Hosta 'Tokudama'
formerly H. tokudama

The Tokudama hostas have been known for a long time in Japan and the plant was taken to England by the plant explorer, Robert Fortune in the mid-1800s. For decades, this hosta was considered to be a species, H. tokudama, but it was reclassified to cultivar status in The Genus Hosta by W. George Schmid (1991). It is correctly known as H. 'Tokudama' today.

This slow growing plant forms a medium size (18 inches high by 44 inches wide) clump of blue-green foliage that is heavily corrugated, slightly cupped with thick substance. This type bears dense clusters of near-white flowers from late June into July.

According to Zilis (2000)"...'Tokudama' can be thought of as a smaller version of H. 'Elegans'."

The New Encyclopedia of Hostas by Diana Grenfell (2009) states: "Keeps its color for longer in shady sites. Very slow to increase...Frequently produces sports. An excellent breeding plants."

In his presentation at the 2019 Dixie Regional Hosta Meeting in Delaware, Mark Zilis stated that after 6 visits to study hostas in Japan, he still feels that H. 'Tokudama' is a species.

An article about H. tokudama by Warren I. Pollock in The Hosta Journal (1985 Vol. 16) states that, "A possible translation is "advantageously round," in reference to the leaf shape."

Marvin C. Eisel, Hosta Registrar wrote in The Hosta Journal (1985 Vol. 16) that, "In the Fall 1984 The American Hosta Society Newsletter, page 12, I reported that I had registered in the name of The American Hosta Society, the cultivar name 'Golden Sunburst' for the golden forms of H. ' Frances Williams' and 'Golden Medallion' for all the golden mutations of H. tokudama."

Bob Solberg, hybridizer and past President of the The American Hosta Society wrote in The Hosta Journal (1993 Vol. 24 No. 1) that “For H. ‘Tokudama’ to be considered a species we must find a reproducing population of it growing naturally, (“spontaneously”), in the wild; a collector’s garden, even in Japan, will  not suffice…We first find the plant in 1860 in Nagasaki in the garden of Von Siebold…Was it a wild plant, or just a cultivar from the garden? We do not know…Robert Fortune obtained a plant from Von Siebold and took it back to England…Von Siebold brought the rest of the clump back home…From England and Holland it came to America, then into the test tube and now they are everywhere, even shipped back to Japan. All from a single clone, not a population of wild plants but a selected individual. Thus, H. ‘Tokudama’ as pictured by Regel and grown by you and me is a cultivar.”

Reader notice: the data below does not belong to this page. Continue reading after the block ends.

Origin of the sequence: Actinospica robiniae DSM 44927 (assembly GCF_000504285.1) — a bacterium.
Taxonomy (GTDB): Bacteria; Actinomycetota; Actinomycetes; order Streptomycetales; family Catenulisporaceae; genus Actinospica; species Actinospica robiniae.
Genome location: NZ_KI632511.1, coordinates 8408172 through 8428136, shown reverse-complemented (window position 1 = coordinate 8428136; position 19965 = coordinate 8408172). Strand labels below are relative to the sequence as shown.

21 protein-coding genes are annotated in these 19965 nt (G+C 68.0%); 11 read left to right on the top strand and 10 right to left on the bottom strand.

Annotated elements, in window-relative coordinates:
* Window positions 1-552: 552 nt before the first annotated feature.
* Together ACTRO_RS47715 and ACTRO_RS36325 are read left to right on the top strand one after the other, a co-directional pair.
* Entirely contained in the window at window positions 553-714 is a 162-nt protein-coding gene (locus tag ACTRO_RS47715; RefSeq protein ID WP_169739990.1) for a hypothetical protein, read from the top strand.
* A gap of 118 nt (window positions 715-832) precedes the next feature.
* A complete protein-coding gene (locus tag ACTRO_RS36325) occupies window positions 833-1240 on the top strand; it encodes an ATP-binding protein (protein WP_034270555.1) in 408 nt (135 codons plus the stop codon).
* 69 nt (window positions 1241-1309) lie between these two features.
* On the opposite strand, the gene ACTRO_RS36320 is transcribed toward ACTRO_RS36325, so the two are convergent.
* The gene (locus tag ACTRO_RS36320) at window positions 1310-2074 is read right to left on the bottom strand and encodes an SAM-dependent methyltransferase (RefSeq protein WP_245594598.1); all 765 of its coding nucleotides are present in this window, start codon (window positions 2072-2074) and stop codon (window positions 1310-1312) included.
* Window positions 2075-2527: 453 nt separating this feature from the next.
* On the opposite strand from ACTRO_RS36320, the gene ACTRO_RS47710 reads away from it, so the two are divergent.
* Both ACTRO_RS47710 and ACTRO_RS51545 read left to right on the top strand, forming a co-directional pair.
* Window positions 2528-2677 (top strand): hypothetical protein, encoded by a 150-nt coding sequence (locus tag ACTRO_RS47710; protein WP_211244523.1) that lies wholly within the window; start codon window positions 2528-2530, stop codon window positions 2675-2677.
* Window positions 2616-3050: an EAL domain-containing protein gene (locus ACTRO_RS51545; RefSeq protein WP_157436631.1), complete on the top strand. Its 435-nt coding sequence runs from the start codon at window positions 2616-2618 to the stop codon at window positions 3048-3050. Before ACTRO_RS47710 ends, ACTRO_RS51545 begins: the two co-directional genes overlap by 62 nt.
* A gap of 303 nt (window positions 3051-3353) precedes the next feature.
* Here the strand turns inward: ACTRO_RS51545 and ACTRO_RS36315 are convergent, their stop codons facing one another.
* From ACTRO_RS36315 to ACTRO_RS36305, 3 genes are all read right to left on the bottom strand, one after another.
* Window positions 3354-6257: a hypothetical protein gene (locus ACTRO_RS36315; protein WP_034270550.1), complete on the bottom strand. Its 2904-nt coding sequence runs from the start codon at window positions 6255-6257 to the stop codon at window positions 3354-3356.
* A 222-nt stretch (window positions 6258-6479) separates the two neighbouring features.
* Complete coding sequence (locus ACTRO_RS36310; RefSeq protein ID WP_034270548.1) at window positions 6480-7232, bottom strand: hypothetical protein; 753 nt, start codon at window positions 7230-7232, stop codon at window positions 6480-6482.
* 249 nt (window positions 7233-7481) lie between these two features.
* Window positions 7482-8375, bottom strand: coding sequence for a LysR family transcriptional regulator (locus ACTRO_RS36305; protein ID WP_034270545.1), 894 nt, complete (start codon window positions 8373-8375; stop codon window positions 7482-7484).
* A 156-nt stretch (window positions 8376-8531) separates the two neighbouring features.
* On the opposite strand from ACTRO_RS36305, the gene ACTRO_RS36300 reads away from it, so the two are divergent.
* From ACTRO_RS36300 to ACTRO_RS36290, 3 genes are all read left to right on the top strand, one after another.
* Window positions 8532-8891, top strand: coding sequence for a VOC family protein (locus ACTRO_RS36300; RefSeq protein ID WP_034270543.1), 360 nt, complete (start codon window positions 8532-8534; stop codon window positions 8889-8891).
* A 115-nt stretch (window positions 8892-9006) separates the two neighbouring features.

An article about H. 'Pelham Blue Tump' by Warren I. Pollock in The Hosta Journal (1995 Vol. 26 No. 2) reports that, "Pelham is the name of Dick Kitchingman's home in Dorset, England. Tump is an old English word for a small mound...a small plant with blue-green leaves. It's a 'Tokudama' hybrid."

In a similar article about H. 'Buckshaw Blue' in The Hosta Journal (1996 Vol. 27 No. 1 )Warren I. Pollock says that, "This is a superb hosta that has won several AHS awards: 1980 Midwest Blue Award and 1987 Nancy Minks Award. It is a seedling found by Eric Smith at the Hilliers Nurseries, Winchester, England, and taken by him to Buckshaw Gardens from which it received its considered to be a member of the Tokudama Group. H. 'Buckshaw Blue' is one of the best blue hostas, but be warned: It is very slow growing."